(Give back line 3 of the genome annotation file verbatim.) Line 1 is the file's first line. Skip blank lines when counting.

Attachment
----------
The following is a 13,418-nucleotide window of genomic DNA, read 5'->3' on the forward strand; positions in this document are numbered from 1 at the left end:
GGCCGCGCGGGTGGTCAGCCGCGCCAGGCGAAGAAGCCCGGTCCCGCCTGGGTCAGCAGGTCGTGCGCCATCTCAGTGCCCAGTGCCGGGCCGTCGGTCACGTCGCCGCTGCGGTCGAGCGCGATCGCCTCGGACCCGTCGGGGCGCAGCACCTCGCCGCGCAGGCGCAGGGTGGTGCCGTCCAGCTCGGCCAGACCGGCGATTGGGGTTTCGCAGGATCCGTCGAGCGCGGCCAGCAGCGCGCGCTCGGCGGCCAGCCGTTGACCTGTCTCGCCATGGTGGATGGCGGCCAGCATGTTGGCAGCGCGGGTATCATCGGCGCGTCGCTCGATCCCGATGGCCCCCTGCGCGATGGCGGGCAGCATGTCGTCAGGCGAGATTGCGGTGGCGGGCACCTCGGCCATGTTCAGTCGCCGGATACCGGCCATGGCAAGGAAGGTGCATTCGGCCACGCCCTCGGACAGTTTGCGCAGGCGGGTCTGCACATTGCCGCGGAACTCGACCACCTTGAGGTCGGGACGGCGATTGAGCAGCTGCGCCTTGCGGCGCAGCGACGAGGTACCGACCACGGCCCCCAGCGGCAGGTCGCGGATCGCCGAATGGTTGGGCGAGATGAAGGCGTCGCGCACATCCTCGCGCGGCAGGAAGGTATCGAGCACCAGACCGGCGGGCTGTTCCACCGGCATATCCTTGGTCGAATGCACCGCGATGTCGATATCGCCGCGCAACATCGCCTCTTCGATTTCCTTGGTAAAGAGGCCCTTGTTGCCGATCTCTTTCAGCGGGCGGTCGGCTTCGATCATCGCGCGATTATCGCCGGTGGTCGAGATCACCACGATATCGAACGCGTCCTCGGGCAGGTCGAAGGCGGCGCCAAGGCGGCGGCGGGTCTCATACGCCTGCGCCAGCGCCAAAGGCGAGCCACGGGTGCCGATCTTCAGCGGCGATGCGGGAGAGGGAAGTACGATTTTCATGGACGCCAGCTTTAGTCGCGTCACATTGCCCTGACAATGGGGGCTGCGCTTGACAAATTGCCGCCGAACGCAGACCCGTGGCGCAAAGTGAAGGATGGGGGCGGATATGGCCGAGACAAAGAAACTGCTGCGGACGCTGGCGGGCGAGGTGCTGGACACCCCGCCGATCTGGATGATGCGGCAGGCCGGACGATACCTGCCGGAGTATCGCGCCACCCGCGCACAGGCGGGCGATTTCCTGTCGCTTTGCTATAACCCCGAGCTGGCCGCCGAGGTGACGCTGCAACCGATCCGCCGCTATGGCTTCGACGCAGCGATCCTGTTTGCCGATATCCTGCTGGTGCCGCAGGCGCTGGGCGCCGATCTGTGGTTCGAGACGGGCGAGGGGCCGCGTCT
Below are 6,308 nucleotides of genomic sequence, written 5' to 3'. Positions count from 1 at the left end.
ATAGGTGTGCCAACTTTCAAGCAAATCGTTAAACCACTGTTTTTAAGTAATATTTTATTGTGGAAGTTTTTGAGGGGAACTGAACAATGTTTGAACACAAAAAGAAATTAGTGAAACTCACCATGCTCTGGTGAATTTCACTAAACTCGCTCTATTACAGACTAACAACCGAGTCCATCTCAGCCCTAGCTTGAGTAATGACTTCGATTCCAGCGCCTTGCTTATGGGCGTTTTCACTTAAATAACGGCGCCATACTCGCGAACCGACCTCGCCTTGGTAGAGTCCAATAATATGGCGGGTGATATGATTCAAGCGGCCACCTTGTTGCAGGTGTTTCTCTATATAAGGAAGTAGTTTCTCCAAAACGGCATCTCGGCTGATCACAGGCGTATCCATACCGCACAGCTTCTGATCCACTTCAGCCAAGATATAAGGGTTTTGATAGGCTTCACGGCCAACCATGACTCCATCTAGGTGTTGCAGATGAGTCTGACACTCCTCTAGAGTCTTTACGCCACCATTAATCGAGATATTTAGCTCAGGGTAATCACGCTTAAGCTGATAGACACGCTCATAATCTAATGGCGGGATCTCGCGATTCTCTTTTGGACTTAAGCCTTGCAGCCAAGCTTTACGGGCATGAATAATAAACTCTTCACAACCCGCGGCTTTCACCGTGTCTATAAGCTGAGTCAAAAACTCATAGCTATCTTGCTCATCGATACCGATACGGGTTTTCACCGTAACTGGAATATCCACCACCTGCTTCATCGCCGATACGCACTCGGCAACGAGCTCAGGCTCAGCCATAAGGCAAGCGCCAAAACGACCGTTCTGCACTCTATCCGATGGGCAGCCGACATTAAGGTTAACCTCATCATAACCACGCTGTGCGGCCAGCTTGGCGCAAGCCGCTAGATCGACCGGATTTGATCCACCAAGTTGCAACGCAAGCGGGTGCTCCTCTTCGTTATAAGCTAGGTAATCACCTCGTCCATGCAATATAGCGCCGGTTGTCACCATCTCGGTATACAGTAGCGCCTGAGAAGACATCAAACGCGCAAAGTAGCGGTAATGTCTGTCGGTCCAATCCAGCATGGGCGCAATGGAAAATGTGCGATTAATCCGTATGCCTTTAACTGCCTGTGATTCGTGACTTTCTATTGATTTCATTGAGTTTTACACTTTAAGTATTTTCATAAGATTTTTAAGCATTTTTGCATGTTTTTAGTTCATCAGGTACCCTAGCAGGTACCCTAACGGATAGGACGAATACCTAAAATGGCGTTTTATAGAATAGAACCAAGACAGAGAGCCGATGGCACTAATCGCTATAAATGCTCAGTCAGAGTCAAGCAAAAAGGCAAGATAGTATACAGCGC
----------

Below are 6,308 nucleotides of genomic sequence, written 5' to 3'. Positions count from 1 at the left end.